Re: [Discuss-sudbury-model] Several Questions Regarding Sudbury Model Schools

From: Carol Hughes <>
Date: Sun Feb 16 08:26:00 2003

Hi Rich,
Underlying your question it seems to me is the issue of power and control.
If a staff member "admonishes" a student, or yells, then what affect does
that have on the student's psyche? First of all I have noticed that
sometimes an issue won't go away for me because in truth it is about my own
experience not my child's. I'm beginning to wonder what your experience is
with yelling in your home of origin. Families have a certain volume and a
whole raft of unspoken rules about how behavior is accepted or not. My
memory of the halls of SVS are that often the volume is quite loud and one
would need to yell in order to be heard sometimes. My point being that
yelling is not quite so extraordinary since it is ongoing in this crowd of
children to be talking and mixing it up together every minute they are
there. My family of origin had a nice waspy exterior and no one ever raised
their voice in public. Our conversational volume was controlled most of the
time and loud outbursts were usually hellish experiences. To this day I
freeze if someone starts to get angry. How different it would have been for
me if I could have brought my parents up and had them sentenced by my peers
as in JC. What a delicious thought. I too have tried always to treat my
children as I would like to be treated. It's a pet pieve of mine when
people say to children "Now thank Mrs. Hughes, Johnny.". I have always just
said thank you myself when it was appropriate and my children quite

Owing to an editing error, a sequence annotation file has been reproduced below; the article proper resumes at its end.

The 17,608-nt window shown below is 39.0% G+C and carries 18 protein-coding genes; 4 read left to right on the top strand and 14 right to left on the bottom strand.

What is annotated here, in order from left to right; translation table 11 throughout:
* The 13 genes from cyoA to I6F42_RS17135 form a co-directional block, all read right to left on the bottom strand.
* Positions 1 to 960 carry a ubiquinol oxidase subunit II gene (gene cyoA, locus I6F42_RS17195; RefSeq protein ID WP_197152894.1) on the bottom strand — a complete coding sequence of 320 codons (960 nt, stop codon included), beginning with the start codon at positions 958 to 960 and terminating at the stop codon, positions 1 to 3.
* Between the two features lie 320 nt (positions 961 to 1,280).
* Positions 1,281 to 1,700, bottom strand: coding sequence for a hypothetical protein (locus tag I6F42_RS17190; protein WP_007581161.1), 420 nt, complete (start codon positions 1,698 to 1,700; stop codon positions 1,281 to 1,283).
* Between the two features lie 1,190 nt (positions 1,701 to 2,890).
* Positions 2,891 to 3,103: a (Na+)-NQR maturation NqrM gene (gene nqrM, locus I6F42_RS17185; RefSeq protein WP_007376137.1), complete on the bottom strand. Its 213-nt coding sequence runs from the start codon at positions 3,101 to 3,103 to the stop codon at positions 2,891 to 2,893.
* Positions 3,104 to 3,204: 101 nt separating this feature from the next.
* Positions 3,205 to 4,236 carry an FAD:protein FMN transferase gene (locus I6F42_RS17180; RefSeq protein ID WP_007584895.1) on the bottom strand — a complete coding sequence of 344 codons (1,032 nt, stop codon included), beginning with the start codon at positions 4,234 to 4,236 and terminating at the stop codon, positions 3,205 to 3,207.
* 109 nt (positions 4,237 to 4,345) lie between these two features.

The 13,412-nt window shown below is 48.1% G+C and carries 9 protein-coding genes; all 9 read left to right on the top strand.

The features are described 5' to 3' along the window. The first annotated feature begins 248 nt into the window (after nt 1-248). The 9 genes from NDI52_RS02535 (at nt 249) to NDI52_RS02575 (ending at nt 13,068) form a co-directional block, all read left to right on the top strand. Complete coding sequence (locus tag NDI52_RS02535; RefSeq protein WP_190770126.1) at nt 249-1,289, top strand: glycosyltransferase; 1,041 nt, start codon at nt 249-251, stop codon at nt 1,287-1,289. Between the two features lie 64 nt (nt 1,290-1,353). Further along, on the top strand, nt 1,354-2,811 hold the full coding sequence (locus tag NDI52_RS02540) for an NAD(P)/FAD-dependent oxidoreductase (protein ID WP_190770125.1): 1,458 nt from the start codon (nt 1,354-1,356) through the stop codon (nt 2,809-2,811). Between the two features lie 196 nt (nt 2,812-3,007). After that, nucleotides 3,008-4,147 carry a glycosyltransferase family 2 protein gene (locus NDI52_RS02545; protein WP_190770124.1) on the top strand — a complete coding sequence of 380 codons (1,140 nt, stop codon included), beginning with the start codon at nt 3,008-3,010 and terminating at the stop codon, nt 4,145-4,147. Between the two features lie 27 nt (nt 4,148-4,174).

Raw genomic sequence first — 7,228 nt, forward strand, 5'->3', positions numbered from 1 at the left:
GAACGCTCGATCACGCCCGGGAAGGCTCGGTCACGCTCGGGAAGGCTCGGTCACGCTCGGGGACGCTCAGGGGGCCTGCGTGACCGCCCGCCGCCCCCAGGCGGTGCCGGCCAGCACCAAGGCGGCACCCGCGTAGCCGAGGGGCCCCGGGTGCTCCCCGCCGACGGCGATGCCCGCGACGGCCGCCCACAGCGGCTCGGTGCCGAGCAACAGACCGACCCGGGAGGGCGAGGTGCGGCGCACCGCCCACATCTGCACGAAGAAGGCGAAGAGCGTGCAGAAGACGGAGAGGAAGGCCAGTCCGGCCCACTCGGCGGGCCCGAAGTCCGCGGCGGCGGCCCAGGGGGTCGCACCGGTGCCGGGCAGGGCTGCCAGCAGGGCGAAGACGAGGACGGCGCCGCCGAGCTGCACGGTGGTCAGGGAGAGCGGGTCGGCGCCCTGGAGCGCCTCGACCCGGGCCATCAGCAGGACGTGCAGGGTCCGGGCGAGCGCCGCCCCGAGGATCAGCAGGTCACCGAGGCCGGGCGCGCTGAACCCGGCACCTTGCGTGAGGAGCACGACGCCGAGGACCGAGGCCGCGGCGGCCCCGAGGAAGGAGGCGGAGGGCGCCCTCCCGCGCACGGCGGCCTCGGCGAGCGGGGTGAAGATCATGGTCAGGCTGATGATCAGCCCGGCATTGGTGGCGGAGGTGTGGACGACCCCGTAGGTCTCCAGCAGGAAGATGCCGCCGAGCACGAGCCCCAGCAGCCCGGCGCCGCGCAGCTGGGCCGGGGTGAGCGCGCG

naturally picked up the habit.

If you are wondering if that is all there is to it when a child mentions
such an incident, no that is not all there is to it. What I see is that
they are talking about it because they learned something and want to
remember what they thought and did around the experience. I still remember
a public school teacher pinning a small student to the wall physically when
I was about nine years old. I don't normally like to bring it up. Don't
like to talk about it. Nothing ever came of it after that. The boy was not
aggressive, he was an "A" student, and simply pressed this jerk's button at
the wrong moment as far as I could tell. I find myself wishing you could
hear these stories from the lips of the students. I'll bet they would be
smiling and sort of proud of the tale and how they handled it. There is an
on-going community at SVS that is very hard to describe adequately. As I
piece together many years of conversations with my children about their
experiences, it begins to unfold for me into a fabric of responsibility that
they feel for their own well being.

In short, Rich, a child is wonderfully protected by the integrity with which
they are treated at SVS. My mind has been boggled by the the staff's
patience and strength, and ability to give children all kinds of slack as
they learn to take responsibility for their own lives.

"Ordering someone around" simply does not happen at SVS. There is a
collective, a group mindset that is ever present. In fact, were it to
occur, I can easily imagine hours and hours of discussion in school meeting,
such would be the non-acceptance of this.

Hope I've addressed this issue for you some. One last thought. SVS is not
an easy school. It is very very hard to exist in freedom to be yourself.
It creates strong, focused students who can deal with what happens to them
from their own power.

Thanks for your keen interest,
Carol Hughes
Received on Sun Feb 16 2003 - 08:25:02 EST

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